Gold Coast Suns (24)
GWS Giants (16)

Collingwood’s Dale ‘‘Daisy’’ Thomas is rarely one for big-noting.

But it is interesting to note that with his 152nd senior game tonight, he will join Magpies legend Bob Rose and another great, Mick McGuane, on matches played for the club.

Thomas was surprised at the feat at joining the "two iconic names" when told this week by WTBH. But even after bursting back to form in last Saturday night’s semi-final win over West Coast, he did not think the club would honour him with a statue like the one of Rose which sits boldly at the front of their Westpac Centre headquarters in Melbourne’s Olympic Park precinct.

"I might build my own, I think that’s what I’ll have to do to get one," he laughed. "If I’d had one there before last week, it probably would have been torn down."

Thomas stressed that he was not counting his games, but trying to make them count.

"Hopefully, I can get out there and have another impact for the team," he said.

"It doesn’t matter what number game it is, it’s another chance to try and win for the team and progress through. It’s finals footy, there’s no second chances and hopefully I can get through to 153 by the end of the year."

In the strictly-crafted responses most current AFL footballers give to media questions, there are few moments when things get past the cliched "one week at a time" theory.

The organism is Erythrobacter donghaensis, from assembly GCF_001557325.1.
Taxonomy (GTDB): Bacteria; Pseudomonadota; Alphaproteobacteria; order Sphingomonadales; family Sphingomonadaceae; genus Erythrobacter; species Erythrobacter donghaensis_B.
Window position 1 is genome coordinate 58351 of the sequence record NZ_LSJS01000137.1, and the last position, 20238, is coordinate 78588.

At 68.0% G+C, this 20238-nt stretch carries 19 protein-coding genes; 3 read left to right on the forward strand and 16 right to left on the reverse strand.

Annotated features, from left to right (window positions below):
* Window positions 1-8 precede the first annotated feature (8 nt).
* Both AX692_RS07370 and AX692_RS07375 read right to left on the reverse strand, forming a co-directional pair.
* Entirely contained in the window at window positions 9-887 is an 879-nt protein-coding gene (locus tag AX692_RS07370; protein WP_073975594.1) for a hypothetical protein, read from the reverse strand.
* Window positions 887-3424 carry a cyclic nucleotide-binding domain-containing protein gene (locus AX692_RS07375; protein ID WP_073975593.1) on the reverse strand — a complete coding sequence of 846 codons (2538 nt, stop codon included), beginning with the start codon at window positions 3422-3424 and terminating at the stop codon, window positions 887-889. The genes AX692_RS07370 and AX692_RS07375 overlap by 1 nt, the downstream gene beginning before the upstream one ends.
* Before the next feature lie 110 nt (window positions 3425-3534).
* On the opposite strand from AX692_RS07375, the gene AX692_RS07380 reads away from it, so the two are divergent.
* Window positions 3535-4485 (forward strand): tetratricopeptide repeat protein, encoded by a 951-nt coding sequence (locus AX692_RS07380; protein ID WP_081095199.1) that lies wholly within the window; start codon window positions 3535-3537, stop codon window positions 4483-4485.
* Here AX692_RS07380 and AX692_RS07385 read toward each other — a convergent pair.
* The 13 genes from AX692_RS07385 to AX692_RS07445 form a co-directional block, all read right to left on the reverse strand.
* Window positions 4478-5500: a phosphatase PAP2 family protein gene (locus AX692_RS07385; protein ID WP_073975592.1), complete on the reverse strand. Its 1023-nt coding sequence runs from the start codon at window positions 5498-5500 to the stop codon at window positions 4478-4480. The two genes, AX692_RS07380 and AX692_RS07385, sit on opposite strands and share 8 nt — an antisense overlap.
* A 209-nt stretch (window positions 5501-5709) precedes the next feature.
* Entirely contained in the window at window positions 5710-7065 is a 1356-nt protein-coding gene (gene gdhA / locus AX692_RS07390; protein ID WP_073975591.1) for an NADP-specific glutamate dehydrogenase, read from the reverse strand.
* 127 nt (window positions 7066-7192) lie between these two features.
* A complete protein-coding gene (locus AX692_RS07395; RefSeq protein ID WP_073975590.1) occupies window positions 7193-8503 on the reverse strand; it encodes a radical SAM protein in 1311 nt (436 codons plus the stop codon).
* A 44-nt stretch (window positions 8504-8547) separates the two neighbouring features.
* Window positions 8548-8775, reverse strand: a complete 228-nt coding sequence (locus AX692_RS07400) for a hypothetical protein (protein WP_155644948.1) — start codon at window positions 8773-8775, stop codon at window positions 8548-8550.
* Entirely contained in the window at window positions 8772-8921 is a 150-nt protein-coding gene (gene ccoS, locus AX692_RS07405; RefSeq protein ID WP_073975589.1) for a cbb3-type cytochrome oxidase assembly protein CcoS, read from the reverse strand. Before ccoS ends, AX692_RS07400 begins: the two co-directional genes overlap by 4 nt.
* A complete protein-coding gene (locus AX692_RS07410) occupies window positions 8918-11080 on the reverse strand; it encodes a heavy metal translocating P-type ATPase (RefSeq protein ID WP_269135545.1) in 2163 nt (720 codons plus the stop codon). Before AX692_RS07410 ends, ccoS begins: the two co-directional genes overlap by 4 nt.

But WTBH caught Collingwood utility Sharrod Wellingham out this week.

When asked whether he and Hawthorn housemate Lance Franklin, his friend since their teen years in WA, had considered the possibility of playing against each other in next week’s grand final, he quickly replied: "Yeah we have. We were saying it would be good and that one of us would...".

And there ended the projected thoughts as the Perth product quickly reverted back to the company line.

"I can’t worry about that, we’ve got Sydney this week so I can’t give you anything to write about," he laughed.

It seems West Coast defensive coach David Teague was something of a wrecking ball at the club last week.

Not only did the 2004 Carlton best-and-fairest winner put midfielder Matt Rosa through a testing physical session to prove his recovery from a broken collarbone, but he also took out strength and conditioning coach Warren Kofoed on the day before last Saturday’s semi-final against Collingwood.

WTBH understands a stray ball kicked by Teague clobbered Kofoed in the head and not only made him see stars, but also contributed to a serious ankle injury. A sheepish Kofoed was walking around the Eagles changerooms on crutches and in a moon boot after the loss to the Magpies.

In the AFL’s official function at AAMI Stadium before the Crows beat Fremantle in the semi-final, it was a delight to listen to an interview with Australia's greatest-ever Paralympian, Matt Cowdrey.

Fresh from taking his career medal tally to 23, with 13 of them gold, Cowdrey openly told of his dislike for having to wear a fake left arm under his suit. The 23-year-old was born with part of his arm missing due to a congenital amputation.